Dress-up games let your child play different roles, explore ideas and develop their imagination. Preschool educators are well aware that when children use their imaginations, they are also working a host of other important academic and emotional muscles.
While dress-up is an incredibly fun activity for most children, it plays a much greater role in their development as it supports them in extending their vocabulary and their confidence (Rock, 2019). Dramatic dress-up play is roleplaying and storytelling that helps children develop ideas about how the world works.
When they strap on a tool belt, they are trying to figure out what it’s like to be a construction worker. Or they put on your high heels and skirt, and grab some props like a purse and a doll, acting out what they think it’s like to be a mummy (Priesnitz, n.d.).
Dress-up play allows children to act out different roles, explore ideas about the real world and develop their imagination, such as becoming a pirate stomping around and scaring people, or a doctor giving her teddy a check-up. Dress-up games and pretend play also allows children to explore and express emotions in a safe way. For example, your preschooler could pretend to be kind like a teacher or brave like a police officer (Raising Children, 2019).
During the preschool years, many children experiment with gender roles while playing. It’s not any different than pretending to be a superhero or a firefighter (Rice, 2020). Rice explains that children often imitate what they observe in the world around them. Boys may enjoy things that their mothers or sisters wear, such as sparkling jewelry, nail polish and twirling skirts. On the other hand, girls might pretend to shave just like Daddy does. During the early years children should engage in a wide variety of fantasy play, and pretending to be a different gender is simply one variation. Children are exploring who they are, but at this age, they are also very clearly delineating the gender differences between girls and boys. It is natural that they might want to experiment with being a different gender, just as they might want to pretend to be a puppy (The Orange County Register, 2011).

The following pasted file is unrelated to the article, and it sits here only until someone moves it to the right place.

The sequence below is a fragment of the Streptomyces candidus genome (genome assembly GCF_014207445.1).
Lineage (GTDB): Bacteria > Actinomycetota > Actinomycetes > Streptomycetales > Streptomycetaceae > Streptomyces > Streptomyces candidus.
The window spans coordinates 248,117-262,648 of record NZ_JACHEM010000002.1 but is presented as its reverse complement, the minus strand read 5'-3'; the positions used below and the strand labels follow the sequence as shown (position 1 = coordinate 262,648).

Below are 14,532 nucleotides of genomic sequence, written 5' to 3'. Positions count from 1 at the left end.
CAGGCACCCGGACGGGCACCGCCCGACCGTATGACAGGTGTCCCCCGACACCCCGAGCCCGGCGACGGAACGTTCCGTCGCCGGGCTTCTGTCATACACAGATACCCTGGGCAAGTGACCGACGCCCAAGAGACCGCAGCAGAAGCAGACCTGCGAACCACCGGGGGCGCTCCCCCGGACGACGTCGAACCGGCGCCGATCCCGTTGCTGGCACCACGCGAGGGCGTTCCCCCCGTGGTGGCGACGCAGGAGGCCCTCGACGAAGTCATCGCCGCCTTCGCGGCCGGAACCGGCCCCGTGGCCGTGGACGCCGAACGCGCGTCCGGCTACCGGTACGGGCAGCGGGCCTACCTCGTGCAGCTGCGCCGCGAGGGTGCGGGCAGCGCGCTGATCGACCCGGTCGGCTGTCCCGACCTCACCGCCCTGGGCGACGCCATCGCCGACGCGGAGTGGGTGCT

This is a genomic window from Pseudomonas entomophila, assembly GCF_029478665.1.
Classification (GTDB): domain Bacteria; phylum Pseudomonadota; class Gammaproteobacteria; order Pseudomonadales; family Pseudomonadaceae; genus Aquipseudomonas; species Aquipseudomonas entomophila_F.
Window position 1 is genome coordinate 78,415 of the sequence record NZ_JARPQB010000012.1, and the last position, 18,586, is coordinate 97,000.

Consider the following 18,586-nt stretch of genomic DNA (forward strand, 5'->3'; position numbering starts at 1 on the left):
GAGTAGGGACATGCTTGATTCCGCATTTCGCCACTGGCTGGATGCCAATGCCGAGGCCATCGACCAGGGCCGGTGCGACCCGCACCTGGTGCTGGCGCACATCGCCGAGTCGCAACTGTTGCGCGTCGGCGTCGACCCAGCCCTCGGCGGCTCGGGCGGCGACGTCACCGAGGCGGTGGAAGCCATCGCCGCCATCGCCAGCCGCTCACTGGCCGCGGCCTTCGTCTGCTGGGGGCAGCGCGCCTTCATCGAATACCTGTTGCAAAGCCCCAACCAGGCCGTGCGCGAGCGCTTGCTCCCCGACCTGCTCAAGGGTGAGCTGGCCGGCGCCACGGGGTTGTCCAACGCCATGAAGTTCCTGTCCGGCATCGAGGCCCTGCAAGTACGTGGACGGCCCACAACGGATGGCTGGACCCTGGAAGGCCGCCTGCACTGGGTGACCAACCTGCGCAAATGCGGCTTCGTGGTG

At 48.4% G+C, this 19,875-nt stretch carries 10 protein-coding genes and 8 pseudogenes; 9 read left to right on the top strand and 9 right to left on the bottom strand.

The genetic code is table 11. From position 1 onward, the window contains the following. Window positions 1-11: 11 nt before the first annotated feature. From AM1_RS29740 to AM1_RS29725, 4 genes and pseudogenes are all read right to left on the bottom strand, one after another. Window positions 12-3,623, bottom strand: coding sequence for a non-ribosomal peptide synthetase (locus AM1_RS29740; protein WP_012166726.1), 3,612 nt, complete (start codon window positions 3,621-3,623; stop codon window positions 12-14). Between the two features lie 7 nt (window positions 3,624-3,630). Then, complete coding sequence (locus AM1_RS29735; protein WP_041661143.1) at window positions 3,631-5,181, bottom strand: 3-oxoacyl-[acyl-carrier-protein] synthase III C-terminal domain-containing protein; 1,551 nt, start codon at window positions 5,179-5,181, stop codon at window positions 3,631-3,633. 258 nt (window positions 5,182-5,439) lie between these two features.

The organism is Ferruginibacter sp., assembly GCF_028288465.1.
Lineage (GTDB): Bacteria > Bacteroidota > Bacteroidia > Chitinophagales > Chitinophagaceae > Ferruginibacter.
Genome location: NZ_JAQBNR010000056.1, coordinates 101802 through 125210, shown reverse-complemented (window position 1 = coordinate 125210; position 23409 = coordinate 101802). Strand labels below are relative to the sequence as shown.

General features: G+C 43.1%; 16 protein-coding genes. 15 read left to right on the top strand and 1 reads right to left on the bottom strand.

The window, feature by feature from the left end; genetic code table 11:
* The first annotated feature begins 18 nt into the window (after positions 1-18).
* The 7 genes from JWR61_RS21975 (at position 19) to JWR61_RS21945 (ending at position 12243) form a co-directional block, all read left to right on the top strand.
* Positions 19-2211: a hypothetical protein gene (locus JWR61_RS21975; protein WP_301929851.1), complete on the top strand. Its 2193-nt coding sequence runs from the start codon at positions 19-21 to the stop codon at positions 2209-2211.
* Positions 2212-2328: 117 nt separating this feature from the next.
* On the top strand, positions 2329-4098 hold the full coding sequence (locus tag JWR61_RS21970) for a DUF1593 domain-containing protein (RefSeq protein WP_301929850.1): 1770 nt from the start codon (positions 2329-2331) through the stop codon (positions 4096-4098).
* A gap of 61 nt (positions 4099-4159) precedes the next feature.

Social skills: Dress-up and roleplaying not only encourages interaction and communication with others but also promotes teamwork and an interest in other children and what they’re thinking and doing. Children learn to negotiate in this way, to collaborate, take turns, and create and play by rules.
Imagination and creativity: One of the big aspects and fundamental values of dress-up play is that it uses a child’s limitless imagination. Using different things in new ways – pretending a piece of cardboard is a sword or a long skirt tied at the bottom is a mermaid’s tail – flexes those imagination muscles.
Motor skills: By buttoning a jacket, tying on an apron, fashioning a cape from a piece of material, and simply getting in and out of various outfits, strengthen children’s balance, bilateral coordination, hand-eye coordination, fine motor skills, and spatial awareness.
Dress-up play further encourages developing life skills and confidence, supports working through emotions and trauma and aids in healthy development.
Roleplaying and dress-up play is an important part of children’s growth and development, as well as in their role identification as they grow into adulthood. So help them dream their dreams and let their imagination kick into high gear.
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